from The Century Dictionary and Cyclopedia

  • n. A subvariety of magnesian carbonate of lime or dolomite, found near Gurhof in Lower Austria. It is snow-white, and has a dull, slightly conchoidal or even fracture.


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  • Frequently these specimens may be obtained with a layer of gurhofite above them, and separated by the serpentine; this assortment is very interesting, revealing to us the manner in which they were formed, which was by a process termed segregation.

    Scientific American Supplement, No. 415, December 15, 1883

  • Dolomite occurs to a limited extent as such; most of it, being in the form of gurhofite crystals, may be occasionally found with aragonite of

    Scientific American Supplement, No. 415, December 15, 1883

  • Between it and its walk of gneiss occur veins of the minerals so characteristic of the locality, and for which it has become famous -- serpentine, asbestos, phlozopite, gurhofite pyrites, biotite, aragonite, dolomite, tremolite, and possibly others in lesser quantity.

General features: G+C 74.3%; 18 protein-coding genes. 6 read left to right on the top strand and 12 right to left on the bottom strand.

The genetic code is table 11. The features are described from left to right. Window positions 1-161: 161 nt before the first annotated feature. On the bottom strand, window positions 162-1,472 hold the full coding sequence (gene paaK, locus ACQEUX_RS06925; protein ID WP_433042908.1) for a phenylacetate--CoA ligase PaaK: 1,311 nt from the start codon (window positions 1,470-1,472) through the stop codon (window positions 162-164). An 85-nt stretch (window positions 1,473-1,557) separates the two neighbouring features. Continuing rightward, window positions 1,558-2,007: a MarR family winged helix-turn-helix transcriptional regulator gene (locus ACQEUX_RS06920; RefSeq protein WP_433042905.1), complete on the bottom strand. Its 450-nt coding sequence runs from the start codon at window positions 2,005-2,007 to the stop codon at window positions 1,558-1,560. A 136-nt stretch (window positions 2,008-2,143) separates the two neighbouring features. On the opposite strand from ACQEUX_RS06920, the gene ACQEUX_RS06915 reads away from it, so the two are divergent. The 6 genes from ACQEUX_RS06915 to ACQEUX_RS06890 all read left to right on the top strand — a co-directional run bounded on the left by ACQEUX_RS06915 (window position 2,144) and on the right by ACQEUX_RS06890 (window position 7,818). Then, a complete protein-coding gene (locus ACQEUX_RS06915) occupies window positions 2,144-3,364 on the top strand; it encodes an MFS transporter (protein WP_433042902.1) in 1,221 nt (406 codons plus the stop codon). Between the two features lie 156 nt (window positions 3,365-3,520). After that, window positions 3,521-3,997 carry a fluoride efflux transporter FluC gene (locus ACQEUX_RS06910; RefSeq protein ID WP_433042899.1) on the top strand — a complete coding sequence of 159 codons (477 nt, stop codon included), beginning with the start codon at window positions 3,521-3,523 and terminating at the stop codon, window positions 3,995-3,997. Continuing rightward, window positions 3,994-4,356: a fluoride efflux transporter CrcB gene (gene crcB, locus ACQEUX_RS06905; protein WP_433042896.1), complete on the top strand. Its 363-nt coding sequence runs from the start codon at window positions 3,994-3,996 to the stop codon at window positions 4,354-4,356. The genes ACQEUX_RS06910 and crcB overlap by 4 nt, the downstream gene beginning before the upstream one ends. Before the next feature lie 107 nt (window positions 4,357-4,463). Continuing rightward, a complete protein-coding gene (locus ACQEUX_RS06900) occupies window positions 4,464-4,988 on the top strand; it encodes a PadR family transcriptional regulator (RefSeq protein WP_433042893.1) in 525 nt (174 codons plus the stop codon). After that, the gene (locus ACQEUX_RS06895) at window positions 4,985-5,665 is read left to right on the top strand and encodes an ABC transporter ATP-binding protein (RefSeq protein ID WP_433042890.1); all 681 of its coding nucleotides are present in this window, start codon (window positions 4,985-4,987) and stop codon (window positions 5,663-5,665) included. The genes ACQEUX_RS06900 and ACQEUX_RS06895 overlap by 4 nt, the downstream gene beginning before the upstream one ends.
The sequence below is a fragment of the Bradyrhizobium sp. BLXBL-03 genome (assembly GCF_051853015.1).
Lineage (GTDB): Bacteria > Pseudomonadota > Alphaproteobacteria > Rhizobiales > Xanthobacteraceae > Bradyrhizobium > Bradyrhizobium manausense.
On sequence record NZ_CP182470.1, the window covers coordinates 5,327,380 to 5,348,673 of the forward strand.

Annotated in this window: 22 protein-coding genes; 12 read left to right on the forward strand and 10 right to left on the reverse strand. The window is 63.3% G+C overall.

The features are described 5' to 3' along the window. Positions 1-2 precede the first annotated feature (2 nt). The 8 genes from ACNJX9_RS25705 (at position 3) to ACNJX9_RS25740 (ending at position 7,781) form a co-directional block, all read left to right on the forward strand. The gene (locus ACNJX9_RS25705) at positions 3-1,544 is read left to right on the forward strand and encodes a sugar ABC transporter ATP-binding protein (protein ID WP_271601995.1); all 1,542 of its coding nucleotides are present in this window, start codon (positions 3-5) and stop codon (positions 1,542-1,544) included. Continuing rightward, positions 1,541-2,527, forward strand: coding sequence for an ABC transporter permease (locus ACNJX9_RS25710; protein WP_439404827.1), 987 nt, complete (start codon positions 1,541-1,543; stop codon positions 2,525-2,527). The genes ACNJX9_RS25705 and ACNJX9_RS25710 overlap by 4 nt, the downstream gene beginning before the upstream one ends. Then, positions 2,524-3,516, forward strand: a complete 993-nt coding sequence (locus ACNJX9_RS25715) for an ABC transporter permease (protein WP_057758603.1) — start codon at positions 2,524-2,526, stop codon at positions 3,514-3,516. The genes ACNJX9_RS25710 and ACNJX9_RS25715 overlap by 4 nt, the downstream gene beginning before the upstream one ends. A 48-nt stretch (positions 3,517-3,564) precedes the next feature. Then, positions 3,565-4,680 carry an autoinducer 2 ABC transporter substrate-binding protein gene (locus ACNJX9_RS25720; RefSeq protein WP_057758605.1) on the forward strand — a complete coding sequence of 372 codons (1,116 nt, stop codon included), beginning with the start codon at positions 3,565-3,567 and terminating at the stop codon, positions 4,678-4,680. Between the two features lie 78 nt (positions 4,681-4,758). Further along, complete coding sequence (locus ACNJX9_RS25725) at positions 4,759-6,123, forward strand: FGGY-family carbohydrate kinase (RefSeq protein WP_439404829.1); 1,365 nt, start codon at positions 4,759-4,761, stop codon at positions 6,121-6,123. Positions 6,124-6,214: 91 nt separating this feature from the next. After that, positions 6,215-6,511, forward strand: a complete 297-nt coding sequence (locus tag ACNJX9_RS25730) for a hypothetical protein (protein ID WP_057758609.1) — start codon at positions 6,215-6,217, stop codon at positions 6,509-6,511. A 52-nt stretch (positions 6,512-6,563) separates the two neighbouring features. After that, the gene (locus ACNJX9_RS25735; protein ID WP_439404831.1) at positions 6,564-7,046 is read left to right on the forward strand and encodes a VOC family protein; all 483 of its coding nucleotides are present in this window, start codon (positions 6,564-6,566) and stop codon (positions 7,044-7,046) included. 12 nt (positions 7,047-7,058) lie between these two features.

Scientific American Supplement, No. 415, December 15, 1883

  • Much of the magnesite in this serpentine contains more or less lime, and is consequently in places almost pure dolomite, although crystals are seldom to be found in this outcrop, it all occurring as veins about a half-inch thick and resembling somewhat the gurhofite of Staten Island, only that it is softer and less homogeneous in appearance.

    Scientific American Supplement, No. 363, December 16, 1882

  • This gurhofite, called bone by the quarrymen, occurs in white, dense looking masses, intermingled with the serpentine, especially in the upper end of the quarry, where veins six and eight inches in thickness are abundant, and from which specimens may be readily obtained showing the fibrous structure of the gurhofite and the association with the serpentine, to which it is found attached; it is quite different from the limestone in appearance, and need not be mistaken for it.

    Scientific American Supplement, No. 415, December 15, 1883


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